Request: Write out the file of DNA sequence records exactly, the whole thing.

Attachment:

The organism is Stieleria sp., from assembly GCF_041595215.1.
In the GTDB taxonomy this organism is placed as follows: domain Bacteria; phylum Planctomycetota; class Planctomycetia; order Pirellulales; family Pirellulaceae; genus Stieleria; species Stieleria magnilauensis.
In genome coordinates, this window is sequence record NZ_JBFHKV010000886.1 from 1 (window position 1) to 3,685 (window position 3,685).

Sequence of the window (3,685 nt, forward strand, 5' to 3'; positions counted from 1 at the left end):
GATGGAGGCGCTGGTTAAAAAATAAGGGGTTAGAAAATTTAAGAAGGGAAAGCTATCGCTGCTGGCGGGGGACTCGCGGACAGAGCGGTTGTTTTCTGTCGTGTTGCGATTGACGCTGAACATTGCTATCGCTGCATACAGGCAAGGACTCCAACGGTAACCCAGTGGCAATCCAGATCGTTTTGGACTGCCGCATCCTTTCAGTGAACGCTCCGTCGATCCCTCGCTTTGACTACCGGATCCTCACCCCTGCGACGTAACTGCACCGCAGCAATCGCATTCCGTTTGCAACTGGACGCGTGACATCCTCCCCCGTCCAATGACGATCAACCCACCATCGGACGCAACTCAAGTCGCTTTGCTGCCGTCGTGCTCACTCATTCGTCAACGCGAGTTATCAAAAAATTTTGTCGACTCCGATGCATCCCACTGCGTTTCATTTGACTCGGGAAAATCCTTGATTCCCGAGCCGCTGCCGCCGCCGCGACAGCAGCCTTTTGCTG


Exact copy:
The organism is Stieleria sp., from assembly GCF_041595215.1.
In the GTDB taxonomy this organism is placed as follows: domain Bacteria; phylum Planctomycetota; class Planctomycetia; order Pirellulales; family Pirellulaceae; genus Stieleria; species Stieleria magnilauensis.
In genome coordinates, this window is sequence record NZ_JBFHKV010000886.1 from 1 (window position 1) to 3,685 (window position 3,685).

Sequence of the window (3,685 nt, forward strand, 5' to 3'; positions counted from 1 at the left end):
GATGGAGGCGCTGGTTAAAAAATAAGGGGTTAGAAAATTTAAGAAGGGAAAGCTATCGCTGCTGGCGGGGGACTCGCGGACAGAGCGGTTGTTTTCTGTCGTGTTGCGATTGACGCTGAACATTGCTATCGCTGCATACAGGCAAGGACTCCAACGGTAACCCAGTGGCAATCCAGATCGTTTTGGACTGCCGCATCCTTTCAGTGAACGCTCCGTCGATCCCTCGCTTTGACTACCGGATCCTCACCCCTGCGACGTAACTGCACCGCAGCAATCGCATTCCGTTTGCAACTGGACGCGTGACATCCTCCCCCGTCCAATGACGATCAACCCACCATCGGACGCAACTCAAGTCGCTTTGCTGCCGTCGTGCTCACTCATTCGTCAACGCGAGTTATCAAAAAATTTTGTCGACTCCGATGCATCCCACTGCGTTTCATTTGACTCGGGAAAATCCTTGATTCCCGAGCCGCTGCCGCCGCCGCGACAGCAGCCTTTTGCTG